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IT and OT collaboration: key to the future of building management?

IT and OT collaboration: key to the future of building management?
The Internet of Things (IoT) integrates various data from versatile sensors and use the software to make buildings smart in the physical world.
As far as the convergence of cyber and physical technology developments go, the Internet of Things for Buildings (BIoT), or smart building solutions as they are sometimes known, is perhaps the most critical advances we have seen in the recent times. With the integration of versatile sensors that collect various data and the software to draw patterns from this massive information that is generated, buildings are becoming smarter environments that are able to better interpret the physical world.

In a recent report, the research firm Memoori pointed out that the digital twin of buildings facilitates the use of advanced analytics that allows actionable insights to help building managers and artificial intelligence (AI) systems take better decisions. These decisions that are then processed into the operational technology (OT) bring forward the application of digital intelligence in the physical world. 

“As the IoT blurs the lines between the previously distinct IT and OT world, and wireless sensor networks connect physical and digital spaces, this shifts the borders of what used to delineate where one kind of service ends and another begins,” the report notes according to a post on Memoori’s website. 

“In the case of the BIoT, building services are being delivered in new ways. These shifting boundaries may mean that building systems industry incumbents more familiar with a dominant market position in the OT world may find themselves playing more of a supporting role in a broader IoT landscape going forward.”

This convergence of OT and IT in the building automation sphere allows the development of an ecosystem that helps manufacturers and solution providers of various backgrounds thrive. This, in turn, reduces the chances of a single major conglomerate controlling the market. For instance, by integrating smart technologies into lighting technology, traditional light manufacturers are able to compete with IT vendors who, according to Memoori, would, in turn, have found opportunities in the operational realm.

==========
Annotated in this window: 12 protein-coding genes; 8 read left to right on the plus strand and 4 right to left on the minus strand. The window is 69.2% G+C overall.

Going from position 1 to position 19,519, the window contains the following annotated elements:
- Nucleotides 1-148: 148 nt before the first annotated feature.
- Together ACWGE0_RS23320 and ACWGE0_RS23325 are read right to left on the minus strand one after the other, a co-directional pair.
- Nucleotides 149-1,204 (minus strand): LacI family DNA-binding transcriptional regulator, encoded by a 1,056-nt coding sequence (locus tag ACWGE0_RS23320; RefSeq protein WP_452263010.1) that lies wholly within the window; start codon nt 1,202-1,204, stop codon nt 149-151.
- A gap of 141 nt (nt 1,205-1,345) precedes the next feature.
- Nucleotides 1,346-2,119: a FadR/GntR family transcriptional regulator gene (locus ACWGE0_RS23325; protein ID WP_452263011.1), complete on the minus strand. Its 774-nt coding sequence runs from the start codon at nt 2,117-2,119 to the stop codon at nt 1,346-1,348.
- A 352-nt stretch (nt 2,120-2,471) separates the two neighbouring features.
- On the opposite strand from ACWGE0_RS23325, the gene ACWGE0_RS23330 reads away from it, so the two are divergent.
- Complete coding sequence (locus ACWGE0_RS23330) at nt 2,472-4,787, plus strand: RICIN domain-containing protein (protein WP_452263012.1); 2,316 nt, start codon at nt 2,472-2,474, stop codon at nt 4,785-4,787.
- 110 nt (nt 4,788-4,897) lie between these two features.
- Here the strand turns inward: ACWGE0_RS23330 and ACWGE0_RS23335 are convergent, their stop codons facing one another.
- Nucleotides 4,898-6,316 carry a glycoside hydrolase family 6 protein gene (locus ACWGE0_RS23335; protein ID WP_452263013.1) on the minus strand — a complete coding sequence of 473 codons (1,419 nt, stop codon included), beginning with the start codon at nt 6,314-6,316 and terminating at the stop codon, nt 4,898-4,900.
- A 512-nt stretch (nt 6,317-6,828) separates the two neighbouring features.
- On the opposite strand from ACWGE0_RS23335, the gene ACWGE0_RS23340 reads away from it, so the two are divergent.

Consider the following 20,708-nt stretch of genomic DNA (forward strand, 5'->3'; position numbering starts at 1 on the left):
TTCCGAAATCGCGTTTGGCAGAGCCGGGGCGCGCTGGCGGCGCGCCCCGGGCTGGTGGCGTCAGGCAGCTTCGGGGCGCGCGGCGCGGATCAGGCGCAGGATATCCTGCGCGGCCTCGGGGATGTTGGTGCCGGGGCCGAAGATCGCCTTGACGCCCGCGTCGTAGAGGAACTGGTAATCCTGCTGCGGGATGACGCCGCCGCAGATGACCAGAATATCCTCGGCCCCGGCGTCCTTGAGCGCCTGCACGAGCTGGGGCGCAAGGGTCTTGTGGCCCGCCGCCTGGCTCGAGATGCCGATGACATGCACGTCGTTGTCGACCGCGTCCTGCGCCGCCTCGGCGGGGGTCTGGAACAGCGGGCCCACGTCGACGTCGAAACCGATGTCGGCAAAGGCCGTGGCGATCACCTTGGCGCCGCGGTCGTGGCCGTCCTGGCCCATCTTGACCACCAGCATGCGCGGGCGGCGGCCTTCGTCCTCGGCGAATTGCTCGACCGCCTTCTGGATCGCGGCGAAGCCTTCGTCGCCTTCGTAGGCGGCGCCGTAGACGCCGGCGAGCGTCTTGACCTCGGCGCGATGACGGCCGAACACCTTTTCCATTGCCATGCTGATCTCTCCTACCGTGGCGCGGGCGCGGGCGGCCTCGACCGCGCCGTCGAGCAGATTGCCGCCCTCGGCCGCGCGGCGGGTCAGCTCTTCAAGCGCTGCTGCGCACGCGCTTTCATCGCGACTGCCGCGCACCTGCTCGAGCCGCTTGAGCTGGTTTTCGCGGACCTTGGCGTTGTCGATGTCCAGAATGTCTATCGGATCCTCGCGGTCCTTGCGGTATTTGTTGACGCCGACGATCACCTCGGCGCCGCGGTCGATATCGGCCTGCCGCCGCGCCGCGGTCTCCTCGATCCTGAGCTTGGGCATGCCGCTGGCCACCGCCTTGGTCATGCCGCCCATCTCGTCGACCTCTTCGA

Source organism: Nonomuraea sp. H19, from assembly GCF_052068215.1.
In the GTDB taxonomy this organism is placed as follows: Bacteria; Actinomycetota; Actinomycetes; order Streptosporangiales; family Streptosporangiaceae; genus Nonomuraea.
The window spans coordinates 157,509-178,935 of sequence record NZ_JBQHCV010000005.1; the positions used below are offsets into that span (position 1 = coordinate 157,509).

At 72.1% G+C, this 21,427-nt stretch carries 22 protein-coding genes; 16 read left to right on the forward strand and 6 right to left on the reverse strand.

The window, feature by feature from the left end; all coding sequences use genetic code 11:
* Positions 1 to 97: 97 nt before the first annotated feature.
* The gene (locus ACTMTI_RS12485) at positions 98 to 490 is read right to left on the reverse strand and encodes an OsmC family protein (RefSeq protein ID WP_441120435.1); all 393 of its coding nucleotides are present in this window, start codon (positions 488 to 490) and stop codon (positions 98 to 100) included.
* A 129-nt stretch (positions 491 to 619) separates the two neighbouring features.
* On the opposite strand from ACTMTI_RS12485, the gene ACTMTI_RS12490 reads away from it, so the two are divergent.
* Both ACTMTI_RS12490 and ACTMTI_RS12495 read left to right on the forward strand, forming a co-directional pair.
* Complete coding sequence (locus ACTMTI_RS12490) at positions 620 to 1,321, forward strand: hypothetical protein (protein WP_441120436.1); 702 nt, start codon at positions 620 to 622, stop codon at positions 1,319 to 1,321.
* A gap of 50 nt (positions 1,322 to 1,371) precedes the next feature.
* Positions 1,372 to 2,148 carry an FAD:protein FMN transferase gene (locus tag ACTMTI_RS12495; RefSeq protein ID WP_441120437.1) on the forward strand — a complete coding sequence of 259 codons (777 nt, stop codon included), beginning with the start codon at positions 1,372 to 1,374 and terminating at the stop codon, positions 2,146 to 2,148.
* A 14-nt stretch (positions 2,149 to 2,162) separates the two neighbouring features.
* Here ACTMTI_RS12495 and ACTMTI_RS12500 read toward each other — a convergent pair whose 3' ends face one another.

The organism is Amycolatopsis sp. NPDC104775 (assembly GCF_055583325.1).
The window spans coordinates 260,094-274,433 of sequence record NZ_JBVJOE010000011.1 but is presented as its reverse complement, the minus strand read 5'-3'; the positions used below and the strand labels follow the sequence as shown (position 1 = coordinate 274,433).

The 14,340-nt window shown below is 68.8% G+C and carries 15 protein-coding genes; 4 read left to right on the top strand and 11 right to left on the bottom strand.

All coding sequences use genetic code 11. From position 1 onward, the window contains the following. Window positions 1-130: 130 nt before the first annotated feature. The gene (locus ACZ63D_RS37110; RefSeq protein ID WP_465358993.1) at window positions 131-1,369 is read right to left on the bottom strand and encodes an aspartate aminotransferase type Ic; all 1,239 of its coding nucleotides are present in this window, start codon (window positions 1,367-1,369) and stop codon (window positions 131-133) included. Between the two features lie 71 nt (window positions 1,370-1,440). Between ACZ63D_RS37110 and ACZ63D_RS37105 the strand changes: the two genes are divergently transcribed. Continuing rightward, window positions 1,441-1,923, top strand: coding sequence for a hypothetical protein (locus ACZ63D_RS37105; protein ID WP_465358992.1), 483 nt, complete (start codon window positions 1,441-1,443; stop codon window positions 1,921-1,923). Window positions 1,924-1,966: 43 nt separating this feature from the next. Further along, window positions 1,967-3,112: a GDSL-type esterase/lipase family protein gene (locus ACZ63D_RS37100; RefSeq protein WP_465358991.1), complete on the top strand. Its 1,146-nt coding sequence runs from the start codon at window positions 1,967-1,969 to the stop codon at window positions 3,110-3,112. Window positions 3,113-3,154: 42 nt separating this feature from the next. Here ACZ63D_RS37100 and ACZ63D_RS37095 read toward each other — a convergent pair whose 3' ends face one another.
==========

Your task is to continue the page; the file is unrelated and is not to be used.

Citing an earlier report, the research firm said, “What may once have been thought of as a new physical frontier for IT companies is proving to be the perfect cyber opportunity for ‘old world’ sectors like lighting and vice versa.”

The critical factor to note here is that the complexity of IT and OT sectors in buildings have given rise to the need for large companies to collaborate with niche solution providers. While this does not necessarily undermine the dominance of big companies, it allows smaller players to enter the market, eventually helping the market grow. 

In such a context, partnering and collaboration would turn out to be the key in this industry moving forward. Along with consortiums and alliances that have come up in the sector this would lead to furthering the development of the industry. 

 “While the BIoT landscape as a whole remains somewhat fragmented, a vibrant ecosystem of developers, startups and established players from both the building systems and ICT domains is steadily emerging,” explains the report. “While some of this change is due to continued M&A activity, much of the evolution is down to a greater degree of partnering and collaboration in the market.”

Product Adopted:
System Integration

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